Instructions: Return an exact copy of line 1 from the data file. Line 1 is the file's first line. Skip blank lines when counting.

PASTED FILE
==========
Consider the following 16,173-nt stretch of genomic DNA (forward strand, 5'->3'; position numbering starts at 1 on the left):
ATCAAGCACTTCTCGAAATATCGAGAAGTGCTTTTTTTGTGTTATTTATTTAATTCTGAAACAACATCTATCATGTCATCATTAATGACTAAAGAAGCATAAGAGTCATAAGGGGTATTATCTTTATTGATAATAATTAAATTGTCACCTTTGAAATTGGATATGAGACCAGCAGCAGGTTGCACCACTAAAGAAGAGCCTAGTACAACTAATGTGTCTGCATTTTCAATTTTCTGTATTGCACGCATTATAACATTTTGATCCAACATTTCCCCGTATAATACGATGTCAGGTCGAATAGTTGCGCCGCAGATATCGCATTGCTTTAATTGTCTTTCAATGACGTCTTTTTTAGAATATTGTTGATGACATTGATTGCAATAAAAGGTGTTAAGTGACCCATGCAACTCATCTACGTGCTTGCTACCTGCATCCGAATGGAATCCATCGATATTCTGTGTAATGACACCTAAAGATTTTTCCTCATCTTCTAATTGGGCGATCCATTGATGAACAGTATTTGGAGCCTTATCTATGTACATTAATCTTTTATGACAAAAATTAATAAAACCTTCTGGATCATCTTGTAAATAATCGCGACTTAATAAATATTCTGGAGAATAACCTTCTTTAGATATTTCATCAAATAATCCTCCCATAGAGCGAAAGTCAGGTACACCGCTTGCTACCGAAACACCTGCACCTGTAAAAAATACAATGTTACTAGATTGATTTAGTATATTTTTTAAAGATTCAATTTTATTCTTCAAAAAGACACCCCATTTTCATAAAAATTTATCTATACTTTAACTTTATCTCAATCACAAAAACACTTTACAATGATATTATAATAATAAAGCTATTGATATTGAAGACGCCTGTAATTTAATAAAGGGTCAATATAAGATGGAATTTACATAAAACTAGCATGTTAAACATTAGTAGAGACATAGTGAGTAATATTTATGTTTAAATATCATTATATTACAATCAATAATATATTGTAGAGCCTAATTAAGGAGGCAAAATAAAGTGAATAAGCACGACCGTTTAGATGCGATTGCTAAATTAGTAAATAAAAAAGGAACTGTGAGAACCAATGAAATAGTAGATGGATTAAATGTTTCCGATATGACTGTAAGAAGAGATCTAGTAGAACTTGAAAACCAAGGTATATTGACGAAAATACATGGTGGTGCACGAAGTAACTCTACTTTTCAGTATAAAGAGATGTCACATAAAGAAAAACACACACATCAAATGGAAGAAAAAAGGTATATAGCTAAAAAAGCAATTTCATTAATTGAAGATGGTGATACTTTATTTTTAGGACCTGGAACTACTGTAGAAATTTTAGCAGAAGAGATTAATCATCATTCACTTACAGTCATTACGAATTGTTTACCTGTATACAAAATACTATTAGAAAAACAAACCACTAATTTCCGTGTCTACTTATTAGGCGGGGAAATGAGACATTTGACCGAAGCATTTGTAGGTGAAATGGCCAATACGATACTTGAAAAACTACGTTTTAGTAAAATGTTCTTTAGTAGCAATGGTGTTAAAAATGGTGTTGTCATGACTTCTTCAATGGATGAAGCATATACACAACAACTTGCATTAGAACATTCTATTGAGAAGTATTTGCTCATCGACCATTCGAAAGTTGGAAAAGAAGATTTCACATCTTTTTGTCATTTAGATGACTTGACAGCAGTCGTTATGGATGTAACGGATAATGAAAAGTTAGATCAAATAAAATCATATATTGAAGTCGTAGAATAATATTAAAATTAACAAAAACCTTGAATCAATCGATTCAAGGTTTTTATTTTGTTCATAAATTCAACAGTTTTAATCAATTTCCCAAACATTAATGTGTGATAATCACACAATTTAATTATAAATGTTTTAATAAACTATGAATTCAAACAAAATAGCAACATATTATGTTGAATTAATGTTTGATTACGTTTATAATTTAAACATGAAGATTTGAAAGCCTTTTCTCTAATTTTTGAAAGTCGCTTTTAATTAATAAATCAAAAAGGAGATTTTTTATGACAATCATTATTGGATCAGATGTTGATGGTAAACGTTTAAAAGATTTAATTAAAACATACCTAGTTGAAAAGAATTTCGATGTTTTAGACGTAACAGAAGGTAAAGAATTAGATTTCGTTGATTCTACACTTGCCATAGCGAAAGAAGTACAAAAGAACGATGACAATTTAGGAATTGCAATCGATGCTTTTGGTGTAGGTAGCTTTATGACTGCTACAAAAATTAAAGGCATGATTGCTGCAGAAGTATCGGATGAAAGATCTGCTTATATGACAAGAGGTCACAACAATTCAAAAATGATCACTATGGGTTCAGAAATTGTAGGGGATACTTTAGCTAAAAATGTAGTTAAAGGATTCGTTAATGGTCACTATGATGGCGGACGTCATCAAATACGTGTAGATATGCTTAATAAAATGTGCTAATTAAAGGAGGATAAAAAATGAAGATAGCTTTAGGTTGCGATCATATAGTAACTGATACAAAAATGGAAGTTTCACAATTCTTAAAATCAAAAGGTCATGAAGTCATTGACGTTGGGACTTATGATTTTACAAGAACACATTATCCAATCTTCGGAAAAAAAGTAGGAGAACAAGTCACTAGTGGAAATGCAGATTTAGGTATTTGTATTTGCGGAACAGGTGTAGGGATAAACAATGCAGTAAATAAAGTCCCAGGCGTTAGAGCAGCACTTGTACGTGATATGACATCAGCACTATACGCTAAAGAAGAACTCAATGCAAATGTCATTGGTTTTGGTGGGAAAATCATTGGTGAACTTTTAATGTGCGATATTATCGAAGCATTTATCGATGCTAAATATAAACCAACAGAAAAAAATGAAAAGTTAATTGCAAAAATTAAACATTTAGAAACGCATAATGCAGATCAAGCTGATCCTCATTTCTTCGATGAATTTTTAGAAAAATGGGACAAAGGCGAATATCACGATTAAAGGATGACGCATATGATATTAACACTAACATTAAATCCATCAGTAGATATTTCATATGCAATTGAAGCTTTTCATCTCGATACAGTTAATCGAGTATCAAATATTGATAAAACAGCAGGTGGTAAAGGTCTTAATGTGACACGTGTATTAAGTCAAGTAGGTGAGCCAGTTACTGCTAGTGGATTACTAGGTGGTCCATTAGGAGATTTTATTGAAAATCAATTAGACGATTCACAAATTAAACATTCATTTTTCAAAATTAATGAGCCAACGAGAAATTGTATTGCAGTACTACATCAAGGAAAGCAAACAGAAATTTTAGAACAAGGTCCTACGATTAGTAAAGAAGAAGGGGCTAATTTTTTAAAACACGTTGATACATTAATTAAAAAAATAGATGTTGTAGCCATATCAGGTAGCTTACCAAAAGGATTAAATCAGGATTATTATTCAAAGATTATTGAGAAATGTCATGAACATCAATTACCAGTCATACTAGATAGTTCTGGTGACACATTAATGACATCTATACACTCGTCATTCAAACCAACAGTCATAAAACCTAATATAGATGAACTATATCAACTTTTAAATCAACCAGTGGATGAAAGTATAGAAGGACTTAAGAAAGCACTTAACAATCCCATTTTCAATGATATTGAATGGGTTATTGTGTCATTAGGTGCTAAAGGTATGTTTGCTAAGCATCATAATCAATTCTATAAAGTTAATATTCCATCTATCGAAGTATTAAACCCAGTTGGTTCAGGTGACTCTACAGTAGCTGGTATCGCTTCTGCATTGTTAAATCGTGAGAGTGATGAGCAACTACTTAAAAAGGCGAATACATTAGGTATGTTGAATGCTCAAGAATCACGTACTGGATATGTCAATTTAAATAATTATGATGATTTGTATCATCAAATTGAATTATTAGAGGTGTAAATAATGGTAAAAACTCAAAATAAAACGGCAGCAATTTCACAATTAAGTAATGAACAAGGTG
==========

Consider the following 16,173-nt stretch of genomic DNA (forward strand, 5'->3'; position numbering starts at 1 on the left):